Ecological triage refers to the decision-making of environmental conservation using the concepts of medical triage. In medicine, the allocation of resources in an urgent situation is prioritized for those with the greatest need and those who would receive the greatest benefit. Similarly, the two parameters of ecological triage are the level of threat and the probability of recovery. Because there are limitations to resources such as time, money, and manpower, it is important to prioritize specific efforts and distribute resources efficiently. Ecological triage differentiates between areas with an attainable emergent need, those who would benefit from preventative measures, and those that are beyond repair.
Ecological triage is not simple, dichotomous decision making. It involves an array of complex factors including assumptions, mathematical calculations, and planning for uncertainties. When assessing an ecosystem, there are a myriad of factors conservationists consider, but there are also variables which they are unable to account for. Conservationists and scientists often have incomplete understanding of population dynamics, impacts of external threats, and efficacy of different conservation tactics. It is important to incorporate these unknowns when assessing a population or ecosystem. By following the principles of triage, we are able to allow for the efficient allocation of resources as conservationists continue to develop the best options for ecological preservation and restoration.
Due to the multitude of variables within a population or ecosystem, it is important to address the unknown factors which may not initially be accounted for. Many ecologists utilize the Info-gap decision theory, which focuses on strategies that are most likely to succeed despite uncertainties. This process is composed of three main elements:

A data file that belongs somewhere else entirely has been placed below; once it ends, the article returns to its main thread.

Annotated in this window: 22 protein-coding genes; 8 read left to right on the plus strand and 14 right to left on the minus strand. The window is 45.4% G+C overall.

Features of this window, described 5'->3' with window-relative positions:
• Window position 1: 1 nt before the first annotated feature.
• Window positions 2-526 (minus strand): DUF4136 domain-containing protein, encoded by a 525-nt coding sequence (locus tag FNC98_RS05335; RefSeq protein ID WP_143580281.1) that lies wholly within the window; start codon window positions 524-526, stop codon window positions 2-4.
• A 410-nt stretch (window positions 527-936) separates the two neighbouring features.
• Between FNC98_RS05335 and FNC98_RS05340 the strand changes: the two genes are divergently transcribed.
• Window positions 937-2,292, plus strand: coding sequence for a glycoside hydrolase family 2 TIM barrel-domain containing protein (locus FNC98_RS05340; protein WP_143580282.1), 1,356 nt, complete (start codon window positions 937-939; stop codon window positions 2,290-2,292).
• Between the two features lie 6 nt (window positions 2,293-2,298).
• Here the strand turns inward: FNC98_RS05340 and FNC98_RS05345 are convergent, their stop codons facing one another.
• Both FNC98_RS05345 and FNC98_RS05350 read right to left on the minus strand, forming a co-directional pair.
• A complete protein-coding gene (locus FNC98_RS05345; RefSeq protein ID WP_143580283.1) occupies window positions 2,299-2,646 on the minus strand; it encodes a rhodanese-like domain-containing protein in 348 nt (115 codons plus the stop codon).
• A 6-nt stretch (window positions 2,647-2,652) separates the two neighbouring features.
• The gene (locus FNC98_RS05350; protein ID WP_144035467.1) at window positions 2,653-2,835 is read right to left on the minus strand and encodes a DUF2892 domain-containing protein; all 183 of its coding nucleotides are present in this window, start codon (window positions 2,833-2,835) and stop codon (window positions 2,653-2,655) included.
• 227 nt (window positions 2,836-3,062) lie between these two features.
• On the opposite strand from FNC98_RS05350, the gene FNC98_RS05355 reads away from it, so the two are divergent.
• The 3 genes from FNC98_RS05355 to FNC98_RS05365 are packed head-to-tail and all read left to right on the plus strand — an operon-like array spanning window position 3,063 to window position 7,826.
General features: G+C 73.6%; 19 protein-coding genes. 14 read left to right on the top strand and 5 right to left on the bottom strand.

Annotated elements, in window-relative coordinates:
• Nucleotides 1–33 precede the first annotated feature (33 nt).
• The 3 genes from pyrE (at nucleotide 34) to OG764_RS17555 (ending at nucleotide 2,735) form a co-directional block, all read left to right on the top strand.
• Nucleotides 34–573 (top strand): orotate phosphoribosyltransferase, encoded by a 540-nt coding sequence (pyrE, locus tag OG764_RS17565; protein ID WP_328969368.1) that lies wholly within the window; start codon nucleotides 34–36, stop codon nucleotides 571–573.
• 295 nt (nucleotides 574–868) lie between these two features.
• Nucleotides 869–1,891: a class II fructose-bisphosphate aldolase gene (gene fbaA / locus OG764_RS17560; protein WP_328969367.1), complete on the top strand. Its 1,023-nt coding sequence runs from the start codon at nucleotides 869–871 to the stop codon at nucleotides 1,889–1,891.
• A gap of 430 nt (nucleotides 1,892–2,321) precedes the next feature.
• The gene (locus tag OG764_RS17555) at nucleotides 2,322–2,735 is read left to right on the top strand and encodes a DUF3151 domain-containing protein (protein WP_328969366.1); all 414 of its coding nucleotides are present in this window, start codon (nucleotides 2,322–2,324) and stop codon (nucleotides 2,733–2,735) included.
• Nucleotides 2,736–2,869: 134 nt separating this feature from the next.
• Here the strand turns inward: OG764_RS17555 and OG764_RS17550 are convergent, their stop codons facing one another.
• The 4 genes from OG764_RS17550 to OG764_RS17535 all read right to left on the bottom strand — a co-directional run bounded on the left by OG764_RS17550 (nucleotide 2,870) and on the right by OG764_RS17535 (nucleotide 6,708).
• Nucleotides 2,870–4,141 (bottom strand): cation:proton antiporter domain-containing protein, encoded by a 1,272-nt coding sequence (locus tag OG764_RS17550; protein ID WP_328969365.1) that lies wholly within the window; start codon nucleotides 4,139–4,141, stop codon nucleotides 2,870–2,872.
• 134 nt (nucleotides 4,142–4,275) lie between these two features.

- Mathematical calculations which assess performance as a result of management. This step determines the number of management options, evaluates the existing subpopulations, estimates the management period, and assesses the impact of inaction.
- Expectations of performance. To evaluate performance, an extinction-investment curve is utilized. It evaluates data regarding the probability of species extinction (without intervention), budget allocation, and budget required to halve probability of extinction. This step sets forth a threshold below which performance is considered unacceptable.
- A model describing uncertainty. The uncertainty model examines the possible values which may render the extinction-investment curve incorrect. It considers how factors may vary in dynamic situations and creates a function of uncertainty.
Some critics of environmental triage believe the process chooses "winners" and "losers" and therefore abandons certain demographics. Other criticism argues that ecological triage allows for the government to justify under-funding environmental programs. By utilizing a formal decision-making model, the government can deem certain projects as a lost cause and choose to withhold funding. Critics and supporters alike stress the necessity of expanding the environmental budget to provide the best conservation and restoration efforts.
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- McDonald-Madden, Eve; Baxter, Peter W.J.; Possingham, Hugh P. (2008-12-01). "Making robust decisions for conservation with restricted money and knowledge". Journal of Applied Ecology. 45 (6): 1630–1638. ISSN 1365-2664. doi:10.1111/j.1365-2664.2008.01553.x.
- Burgman, M. A.; Lindenmayer, D. B.; Elith, J. (2005-08-01). "Managing Landscapes for Conservation Under Uncertainty". Ecology. 86 (8): 2007–2017. ISSN 1939-9170. doi:10.1890/04-0906.
- "Pannell Discussions » 262 – Environmental triage". Retrieved 2016-12-06.